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Tina Garrick Albro 

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Most of my memories and stories, both real and embellished are centered here, and my artwork conveys them as they diffuse and percolate to the surface. 

Layered images, color and color relationships are of interest to me. Ideas surface in acrylic and encaustic paintings, monoprints, and collage, most often in a series exploring an idea.

Artist Bio:

Tina Garrick Albro is a south Seattle native, who grew up riding the city bus, attending parochial school and dreaming about art and design. She has worked in mortgage banking, US-European policy, and owned several businesses. Finally realizing making art is a real job, she has worked in monotype, collograph, encaustic and oil painting and elementary art education.

Artist Statement: 

I have lived my whole life in the Southend of Seattle Washington, which is a racially and economically diverse community of immigrants, Boeing workers, engineers and wealthy lakeside homeowners. As a little girl I rode the bus all the way downtown with my aunts, sometimes stopping at Rose Street at the beauty shop, sometimes in Hillman City or Columbia City at Cleo’s dress shop (now Starbucks), or the butcher shop (thankfully still in the same place). I have many photographs of my Grandfather boating and having picnics on Lake Washington and of him working in his real estate office in Columbia City in the 1920’s.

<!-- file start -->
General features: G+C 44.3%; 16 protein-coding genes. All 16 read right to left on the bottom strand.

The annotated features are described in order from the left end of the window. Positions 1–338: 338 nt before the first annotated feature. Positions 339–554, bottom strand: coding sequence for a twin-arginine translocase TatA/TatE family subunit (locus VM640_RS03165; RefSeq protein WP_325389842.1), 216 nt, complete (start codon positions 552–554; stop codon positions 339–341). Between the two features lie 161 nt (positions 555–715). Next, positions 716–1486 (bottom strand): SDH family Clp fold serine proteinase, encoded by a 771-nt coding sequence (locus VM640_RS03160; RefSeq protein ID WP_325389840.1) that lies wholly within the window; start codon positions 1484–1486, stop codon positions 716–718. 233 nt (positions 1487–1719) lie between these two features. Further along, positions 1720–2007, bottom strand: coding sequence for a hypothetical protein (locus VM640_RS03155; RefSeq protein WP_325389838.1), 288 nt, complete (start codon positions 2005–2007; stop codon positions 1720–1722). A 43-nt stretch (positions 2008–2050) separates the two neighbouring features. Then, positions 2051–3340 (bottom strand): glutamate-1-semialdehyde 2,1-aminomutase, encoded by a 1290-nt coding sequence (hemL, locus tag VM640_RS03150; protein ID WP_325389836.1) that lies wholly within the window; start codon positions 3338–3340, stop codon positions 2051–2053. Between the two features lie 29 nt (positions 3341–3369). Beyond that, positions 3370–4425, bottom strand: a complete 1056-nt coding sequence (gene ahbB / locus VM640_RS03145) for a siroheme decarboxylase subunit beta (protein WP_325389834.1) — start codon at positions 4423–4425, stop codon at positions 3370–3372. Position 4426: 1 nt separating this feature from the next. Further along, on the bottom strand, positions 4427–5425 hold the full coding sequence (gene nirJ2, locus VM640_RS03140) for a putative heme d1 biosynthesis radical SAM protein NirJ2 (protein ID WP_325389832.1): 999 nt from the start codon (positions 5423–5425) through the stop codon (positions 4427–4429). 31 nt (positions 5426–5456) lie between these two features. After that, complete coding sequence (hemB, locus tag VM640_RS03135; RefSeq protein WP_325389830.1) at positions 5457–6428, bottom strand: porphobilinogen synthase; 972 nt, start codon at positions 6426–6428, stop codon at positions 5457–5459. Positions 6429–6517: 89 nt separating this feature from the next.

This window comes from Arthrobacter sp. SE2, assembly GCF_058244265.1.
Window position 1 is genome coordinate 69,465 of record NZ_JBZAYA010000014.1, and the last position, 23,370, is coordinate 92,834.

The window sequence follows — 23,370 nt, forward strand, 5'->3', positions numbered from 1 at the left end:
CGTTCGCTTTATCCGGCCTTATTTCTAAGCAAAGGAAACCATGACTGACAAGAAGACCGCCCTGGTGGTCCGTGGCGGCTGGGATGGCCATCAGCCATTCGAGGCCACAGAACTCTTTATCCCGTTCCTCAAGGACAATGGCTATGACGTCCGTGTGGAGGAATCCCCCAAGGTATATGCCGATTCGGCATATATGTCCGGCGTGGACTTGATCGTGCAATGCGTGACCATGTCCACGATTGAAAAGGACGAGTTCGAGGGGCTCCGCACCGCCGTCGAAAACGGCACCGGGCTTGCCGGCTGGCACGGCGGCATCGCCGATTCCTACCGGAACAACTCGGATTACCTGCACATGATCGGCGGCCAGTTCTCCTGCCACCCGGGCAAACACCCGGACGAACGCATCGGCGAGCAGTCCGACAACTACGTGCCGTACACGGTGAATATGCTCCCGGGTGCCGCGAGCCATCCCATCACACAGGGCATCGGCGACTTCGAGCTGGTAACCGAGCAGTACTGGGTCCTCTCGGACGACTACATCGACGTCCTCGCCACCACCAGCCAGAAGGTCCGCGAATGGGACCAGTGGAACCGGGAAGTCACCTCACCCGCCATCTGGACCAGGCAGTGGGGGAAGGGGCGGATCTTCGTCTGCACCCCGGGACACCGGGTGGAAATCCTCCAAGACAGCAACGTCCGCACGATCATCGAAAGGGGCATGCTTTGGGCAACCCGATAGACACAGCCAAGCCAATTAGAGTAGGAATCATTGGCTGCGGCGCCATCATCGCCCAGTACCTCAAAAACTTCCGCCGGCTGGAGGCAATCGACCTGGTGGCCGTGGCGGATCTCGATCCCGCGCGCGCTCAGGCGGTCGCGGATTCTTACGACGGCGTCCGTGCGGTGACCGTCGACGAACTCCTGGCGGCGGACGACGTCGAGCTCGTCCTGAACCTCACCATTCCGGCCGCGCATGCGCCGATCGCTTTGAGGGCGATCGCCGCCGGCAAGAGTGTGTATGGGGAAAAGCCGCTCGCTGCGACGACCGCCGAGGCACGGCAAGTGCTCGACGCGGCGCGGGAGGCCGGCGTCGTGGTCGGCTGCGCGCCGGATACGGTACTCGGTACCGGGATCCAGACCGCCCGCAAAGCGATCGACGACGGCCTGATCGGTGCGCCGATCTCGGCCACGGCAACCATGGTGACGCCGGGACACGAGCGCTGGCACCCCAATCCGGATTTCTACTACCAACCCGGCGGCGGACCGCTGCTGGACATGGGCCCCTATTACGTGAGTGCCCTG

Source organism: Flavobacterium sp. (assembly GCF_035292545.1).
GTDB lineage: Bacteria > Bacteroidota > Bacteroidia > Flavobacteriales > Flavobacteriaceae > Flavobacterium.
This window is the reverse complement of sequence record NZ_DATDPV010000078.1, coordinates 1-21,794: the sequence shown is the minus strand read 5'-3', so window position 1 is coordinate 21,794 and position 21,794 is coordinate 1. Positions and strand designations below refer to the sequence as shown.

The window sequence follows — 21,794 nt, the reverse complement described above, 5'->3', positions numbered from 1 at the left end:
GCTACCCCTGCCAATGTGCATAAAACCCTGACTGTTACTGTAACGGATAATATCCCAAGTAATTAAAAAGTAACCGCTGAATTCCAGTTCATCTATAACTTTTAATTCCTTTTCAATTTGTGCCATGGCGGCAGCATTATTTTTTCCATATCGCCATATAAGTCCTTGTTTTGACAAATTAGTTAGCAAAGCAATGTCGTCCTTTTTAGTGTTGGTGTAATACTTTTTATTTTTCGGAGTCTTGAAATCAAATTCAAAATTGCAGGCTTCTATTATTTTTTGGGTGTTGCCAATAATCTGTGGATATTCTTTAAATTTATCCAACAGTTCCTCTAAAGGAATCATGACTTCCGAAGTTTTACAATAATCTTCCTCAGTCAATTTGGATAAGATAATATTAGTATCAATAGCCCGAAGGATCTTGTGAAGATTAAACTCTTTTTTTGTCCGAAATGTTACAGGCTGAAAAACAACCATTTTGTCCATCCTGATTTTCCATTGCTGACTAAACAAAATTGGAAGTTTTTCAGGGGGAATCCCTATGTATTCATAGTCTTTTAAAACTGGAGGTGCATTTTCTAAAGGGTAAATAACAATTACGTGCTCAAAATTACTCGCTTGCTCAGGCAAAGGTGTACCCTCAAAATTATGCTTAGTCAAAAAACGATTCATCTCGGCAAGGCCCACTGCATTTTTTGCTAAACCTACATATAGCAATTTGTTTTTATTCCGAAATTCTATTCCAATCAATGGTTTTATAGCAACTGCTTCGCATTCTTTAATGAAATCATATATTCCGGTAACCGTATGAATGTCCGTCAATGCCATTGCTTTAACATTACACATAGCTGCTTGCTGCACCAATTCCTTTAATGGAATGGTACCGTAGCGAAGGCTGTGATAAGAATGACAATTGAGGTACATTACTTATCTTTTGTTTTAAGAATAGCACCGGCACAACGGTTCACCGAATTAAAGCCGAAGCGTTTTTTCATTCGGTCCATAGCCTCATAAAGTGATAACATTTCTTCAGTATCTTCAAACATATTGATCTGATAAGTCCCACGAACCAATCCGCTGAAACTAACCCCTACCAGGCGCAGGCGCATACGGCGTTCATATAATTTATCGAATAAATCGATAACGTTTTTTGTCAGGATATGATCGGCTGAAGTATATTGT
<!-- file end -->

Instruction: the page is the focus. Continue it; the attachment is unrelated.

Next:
Most of my memories and stories, both real and embellished are centered here, and my artwork conveys them as they diffuse and percolate to the surface. Layered images, color and color relationships are of interest to me. Ideas surface in acrylic and encaustic paintings, monoprints, and collage, most often in a series exploring an idea.

Monotyping is an analog type of printmaking made by drawing or painting on a smooth, non-absorbent surface. The surface can vary from zinc or glass to acrylic glass. The image is then transferred by hand onto a sheet with a press. Monoprints can also be created by inking an entire surface and then, using brushes or rags, removing ink to create a subtractive image, creating lights from a field of opaque color. The inks used may be oil based or water based, and the paper or other material may be dry, or damp. Monotyping produces a unique print, which cannot be reproduced in a series like other printing processes. Stencils, watercolor, brushes, and other tools are often used to embellish a monotype print. Monotypes can be spontaneously executed or be meticulously planned and created through layering and composing multiple images